Ok, the cancer news first. My PCR is less than 0.001% of a million. TOUCHDOWN! Which sounds like nothing unless you are talking cancer cells at the DNA level and you have billions and billions. Translation: It's great news, but I still have cancer. Or, the cancer would have me, if I didn't take daily chemo.
Speaking of chemo, here's a photo of my meds:
It seems someone at work has doubted that I have cancer since I still have hair and don't look like I have cancer. (Should I say thanks?) I do have hair, and I do have cancer. The chemo is a clinical trial and not your granny's chemo. During the first few months of chemo I did lose about 1/2 my hair, but I had a ton to start with. I cut my hair as soon as I started leaving piles of it on office chairs. Now it's growing in full and DARK, and I'm trying to grow it crazy long.
In other chemo news, I was allowed to lower the dose of Sprycel to 80mg per day. A 20% reduction doesn't sound like much unless you have mega bad headaches for months at a time, nausea, rashes, bone pain and general fatigue that saps the life out of every day. Right after the dose was changed I had two awful months of being sick with various sorts of nasty infections. Then three rounds of antibiotics and super steriods.... and amazingly I feel MUCH better. Really... Look...
It's good being an 'almost zero.' Even if my cancer was 'undetectable' I would still be forced to take chemo forever. The chemo is what keeps the cancer 'in check.' Maybe someday there will be a cure.
On to other news.
The holidays were fun. Lili was in the local newspaper for some great work with the local foster care gift program. Read all about my sweet baby girl here: http://www.chron.com/disp/story.mpl/metropolitan/6166661.html
I slept through new years, but that's cool as I needed the rest. Didn't get Christmas cards out so here's a holiday photo:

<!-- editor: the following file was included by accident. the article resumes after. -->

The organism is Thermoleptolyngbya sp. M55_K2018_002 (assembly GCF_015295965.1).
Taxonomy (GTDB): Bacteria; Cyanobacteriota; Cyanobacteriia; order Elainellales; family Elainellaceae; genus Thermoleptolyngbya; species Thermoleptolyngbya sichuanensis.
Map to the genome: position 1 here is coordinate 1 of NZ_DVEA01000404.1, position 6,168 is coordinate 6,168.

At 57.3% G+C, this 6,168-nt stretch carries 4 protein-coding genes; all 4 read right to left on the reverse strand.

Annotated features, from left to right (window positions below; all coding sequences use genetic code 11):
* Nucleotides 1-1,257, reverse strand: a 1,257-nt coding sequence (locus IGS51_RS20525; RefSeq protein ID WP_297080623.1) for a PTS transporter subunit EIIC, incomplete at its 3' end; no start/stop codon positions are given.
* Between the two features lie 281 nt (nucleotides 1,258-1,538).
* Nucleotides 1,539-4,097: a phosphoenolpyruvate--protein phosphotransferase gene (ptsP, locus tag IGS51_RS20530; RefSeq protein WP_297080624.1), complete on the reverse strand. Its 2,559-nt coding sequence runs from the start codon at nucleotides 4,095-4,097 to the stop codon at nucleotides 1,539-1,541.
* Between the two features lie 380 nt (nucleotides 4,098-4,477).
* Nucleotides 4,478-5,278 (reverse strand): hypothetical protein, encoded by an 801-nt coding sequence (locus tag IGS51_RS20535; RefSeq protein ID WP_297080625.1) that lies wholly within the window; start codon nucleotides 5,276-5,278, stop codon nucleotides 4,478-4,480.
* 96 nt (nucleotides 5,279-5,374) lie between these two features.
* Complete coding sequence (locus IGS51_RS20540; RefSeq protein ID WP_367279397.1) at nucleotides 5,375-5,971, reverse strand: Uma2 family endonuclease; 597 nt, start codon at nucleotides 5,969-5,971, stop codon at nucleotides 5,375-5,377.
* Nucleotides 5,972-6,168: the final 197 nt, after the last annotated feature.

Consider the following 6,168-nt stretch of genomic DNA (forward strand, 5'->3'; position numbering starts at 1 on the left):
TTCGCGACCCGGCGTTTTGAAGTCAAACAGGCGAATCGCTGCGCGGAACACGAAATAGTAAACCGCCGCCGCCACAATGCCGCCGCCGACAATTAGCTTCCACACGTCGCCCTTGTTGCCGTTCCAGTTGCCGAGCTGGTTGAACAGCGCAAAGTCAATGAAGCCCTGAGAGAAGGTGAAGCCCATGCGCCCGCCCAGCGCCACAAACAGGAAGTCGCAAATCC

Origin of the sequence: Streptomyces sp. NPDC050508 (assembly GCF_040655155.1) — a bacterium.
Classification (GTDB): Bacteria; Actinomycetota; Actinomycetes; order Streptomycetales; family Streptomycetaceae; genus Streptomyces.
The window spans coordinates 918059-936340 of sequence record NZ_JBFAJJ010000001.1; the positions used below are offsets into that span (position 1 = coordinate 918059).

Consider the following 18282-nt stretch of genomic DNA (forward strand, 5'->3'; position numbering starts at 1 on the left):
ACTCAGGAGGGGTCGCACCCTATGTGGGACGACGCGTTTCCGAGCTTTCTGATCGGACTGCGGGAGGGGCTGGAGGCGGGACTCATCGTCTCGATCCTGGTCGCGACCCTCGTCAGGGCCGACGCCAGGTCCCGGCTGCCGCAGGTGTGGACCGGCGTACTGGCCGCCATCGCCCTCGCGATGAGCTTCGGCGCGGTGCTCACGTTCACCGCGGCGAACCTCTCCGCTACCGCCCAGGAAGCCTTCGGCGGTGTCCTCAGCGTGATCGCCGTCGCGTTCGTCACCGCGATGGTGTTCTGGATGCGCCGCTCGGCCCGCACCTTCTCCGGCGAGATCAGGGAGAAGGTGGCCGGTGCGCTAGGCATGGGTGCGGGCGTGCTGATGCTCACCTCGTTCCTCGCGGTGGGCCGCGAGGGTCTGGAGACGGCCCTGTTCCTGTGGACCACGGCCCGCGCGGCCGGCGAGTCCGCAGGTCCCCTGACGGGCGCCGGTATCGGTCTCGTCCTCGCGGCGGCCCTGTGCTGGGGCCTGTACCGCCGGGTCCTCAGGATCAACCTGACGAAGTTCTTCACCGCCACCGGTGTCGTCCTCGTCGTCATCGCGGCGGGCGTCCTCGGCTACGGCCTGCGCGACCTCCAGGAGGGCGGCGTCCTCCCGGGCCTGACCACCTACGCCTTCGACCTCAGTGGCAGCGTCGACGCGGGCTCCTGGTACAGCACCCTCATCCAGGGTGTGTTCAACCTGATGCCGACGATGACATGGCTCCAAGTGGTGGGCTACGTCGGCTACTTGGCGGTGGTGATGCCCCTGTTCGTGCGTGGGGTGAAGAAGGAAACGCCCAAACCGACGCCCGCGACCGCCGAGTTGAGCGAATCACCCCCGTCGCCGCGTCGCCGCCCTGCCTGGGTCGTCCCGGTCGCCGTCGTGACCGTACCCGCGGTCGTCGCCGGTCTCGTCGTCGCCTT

It's me, Victoria our cousin, and Lili on the day after Christmas at the mall. We are doing our part for the economy. Trust me it was a sacrific at least on my part.
January is a blur as I put in some crazy hours for work. Things are better now, but there are always more deadlines coming fast.
Now it's almost Valentines day! I'm not so sure I like this holiday. Something about a Catholic priest, a flute, and some snakes right? Or is that Harry Potter 14?
Seriously, there have been some very hard days and weeks 'since last we met.' Lots of days I wasn't sure how all the responsibilities were going to be met with so little energy. Some how the sun sets and rises without regard for whether or not we are ready.
Speaking of ready... I wasn't ready to say goodbye to some friends who's cancer adventure took them on to their reward. Yes, they died. And sometimes it's hard for me to comprehend how the world just keeps on going as if nothing has happened. This brings up all sorts of questions about my own life, and of course losses large and small. Arbitrary is a word that keeps coming up. Why did my chemo work and their's didn't? It's not survivor's guilt, but survivor's stewardship.
May we all have the wisdom to choose integrity in each decision, and find strength and give strength in every human contact.
Lots of love,